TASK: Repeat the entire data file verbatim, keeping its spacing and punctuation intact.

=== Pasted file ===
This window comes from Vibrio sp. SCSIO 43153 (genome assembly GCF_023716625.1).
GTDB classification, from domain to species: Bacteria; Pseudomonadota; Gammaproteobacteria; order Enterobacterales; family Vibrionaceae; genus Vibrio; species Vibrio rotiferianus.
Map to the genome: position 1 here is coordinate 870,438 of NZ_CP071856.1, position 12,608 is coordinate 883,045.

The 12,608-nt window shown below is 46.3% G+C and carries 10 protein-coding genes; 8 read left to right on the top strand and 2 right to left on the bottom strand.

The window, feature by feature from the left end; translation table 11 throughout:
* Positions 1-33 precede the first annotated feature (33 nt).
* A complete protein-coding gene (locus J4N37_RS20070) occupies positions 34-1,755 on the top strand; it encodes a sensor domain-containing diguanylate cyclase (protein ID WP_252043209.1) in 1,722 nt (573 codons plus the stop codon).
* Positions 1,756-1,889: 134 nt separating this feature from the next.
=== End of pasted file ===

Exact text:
This window comes from Vibrio sp. SCSIO 43153 (genome assembly GCF_023716625.1).
GTDB classification, from domain to species: Bacteria; Pseudomonadota; Gammaproteobacteria; order Enterobacterales; family Vibrionaceae; genus Vibrio; species Vibrio rotiferianus.
Map to the genome: position 1 here is coordinate 870,438 of NZ_CP071856.1, position 12,608 is coordinate 883,045.

The 12,608-nt window shown below is 46.3% G+C and carries 10 protein-coding genes; 8 read left to right on the top strand and 2 right to left on the bottom strand.

The window, feature by feature from the left end; translation table 11 throughout:
* Positions 1-33 precede the first annotated feature (33 nt).
* A complete protein-coding gene (locus J4N37_RS20070) occupies positions 34-1,755 on the top strand; it encodes a sensor domain-containing diguanylate cyclase (protein ID WP_252043209.1) in 1,722 nt (573 codons plus the stop codon).
* Positions 1,756-1,889: 134 nt separating this feature from the next.